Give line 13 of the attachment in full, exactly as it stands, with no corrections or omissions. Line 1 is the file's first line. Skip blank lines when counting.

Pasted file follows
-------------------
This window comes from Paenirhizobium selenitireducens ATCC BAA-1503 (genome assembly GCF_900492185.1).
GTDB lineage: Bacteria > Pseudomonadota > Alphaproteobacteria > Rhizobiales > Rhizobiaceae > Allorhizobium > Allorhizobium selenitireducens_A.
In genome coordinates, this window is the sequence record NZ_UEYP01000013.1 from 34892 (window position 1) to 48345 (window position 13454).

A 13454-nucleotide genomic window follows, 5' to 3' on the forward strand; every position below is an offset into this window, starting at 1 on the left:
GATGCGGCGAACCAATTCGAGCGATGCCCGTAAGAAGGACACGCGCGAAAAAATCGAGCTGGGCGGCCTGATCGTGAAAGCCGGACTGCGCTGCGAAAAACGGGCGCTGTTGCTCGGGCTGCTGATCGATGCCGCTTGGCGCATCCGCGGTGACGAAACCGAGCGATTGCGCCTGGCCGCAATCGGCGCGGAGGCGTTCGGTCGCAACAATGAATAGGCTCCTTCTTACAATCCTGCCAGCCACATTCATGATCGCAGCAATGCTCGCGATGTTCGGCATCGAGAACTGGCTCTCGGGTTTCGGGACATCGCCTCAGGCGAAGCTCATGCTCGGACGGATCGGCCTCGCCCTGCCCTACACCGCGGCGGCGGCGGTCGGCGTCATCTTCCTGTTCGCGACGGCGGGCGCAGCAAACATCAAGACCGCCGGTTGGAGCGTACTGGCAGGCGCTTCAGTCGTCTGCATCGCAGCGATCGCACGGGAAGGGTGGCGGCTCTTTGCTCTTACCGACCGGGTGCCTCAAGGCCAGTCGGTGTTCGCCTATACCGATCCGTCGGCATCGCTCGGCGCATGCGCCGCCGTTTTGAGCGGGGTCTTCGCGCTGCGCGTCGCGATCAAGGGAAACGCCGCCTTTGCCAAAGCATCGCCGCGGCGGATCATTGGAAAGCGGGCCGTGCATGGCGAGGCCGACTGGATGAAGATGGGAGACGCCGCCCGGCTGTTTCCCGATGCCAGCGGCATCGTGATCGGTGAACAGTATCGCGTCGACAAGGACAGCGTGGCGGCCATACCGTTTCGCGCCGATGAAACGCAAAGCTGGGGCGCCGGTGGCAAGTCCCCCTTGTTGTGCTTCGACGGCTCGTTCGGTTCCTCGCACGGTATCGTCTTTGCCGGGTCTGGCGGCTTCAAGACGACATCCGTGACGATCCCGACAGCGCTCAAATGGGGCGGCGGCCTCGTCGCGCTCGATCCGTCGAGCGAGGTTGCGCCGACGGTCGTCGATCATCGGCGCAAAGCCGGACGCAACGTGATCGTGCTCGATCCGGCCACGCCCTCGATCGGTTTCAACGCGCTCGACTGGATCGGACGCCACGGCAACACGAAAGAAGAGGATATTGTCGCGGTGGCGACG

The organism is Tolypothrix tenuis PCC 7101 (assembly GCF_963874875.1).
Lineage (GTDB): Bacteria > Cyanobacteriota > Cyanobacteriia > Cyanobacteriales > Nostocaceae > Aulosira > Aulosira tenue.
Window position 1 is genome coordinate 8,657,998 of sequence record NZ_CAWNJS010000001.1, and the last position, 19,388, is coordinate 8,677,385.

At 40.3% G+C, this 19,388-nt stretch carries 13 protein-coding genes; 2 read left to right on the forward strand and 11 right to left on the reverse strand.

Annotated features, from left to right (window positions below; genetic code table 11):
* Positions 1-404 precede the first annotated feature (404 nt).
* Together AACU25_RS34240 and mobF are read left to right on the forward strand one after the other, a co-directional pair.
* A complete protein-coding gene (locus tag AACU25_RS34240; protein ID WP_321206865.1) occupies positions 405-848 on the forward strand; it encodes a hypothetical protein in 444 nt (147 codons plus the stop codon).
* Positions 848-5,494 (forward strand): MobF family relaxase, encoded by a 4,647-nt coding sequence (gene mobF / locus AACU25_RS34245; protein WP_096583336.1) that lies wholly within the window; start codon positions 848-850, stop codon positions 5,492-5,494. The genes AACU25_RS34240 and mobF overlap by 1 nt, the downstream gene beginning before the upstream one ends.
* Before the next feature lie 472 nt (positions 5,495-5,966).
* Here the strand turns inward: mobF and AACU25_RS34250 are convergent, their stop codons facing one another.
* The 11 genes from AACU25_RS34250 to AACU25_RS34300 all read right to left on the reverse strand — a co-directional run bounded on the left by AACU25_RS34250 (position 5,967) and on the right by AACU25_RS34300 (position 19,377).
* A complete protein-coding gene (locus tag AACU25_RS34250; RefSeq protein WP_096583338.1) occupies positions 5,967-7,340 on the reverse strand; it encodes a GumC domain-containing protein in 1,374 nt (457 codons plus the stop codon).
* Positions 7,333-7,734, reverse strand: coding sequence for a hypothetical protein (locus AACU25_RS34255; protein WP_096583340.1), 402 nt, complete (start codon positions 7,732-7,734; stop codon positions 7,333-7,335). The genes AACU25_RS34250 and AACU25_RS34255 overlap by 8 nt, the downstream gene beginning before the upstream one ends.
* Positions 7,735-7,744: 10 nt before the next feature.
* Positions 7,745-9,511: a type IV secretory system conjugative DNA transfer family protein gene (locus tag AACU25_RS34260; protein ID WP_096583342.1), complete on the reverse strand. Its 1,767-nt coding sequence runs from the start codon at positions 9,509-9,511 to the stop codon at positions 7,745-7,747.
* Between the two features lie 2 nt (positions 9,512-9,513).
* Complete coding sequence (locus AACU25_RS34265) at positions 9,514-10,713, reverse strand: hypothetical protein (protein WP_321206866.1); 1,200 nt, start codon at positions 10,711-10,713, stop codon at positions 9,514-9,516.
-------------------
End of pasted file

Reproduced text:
* A complete protein-coding gene (locus tag AACU25_RS34240; protein ID WP_321206865.1) occupies positions 405-848 on the forward strand; it encodes a hypothetical protein in 444 nt (147 codons plus the stop codon).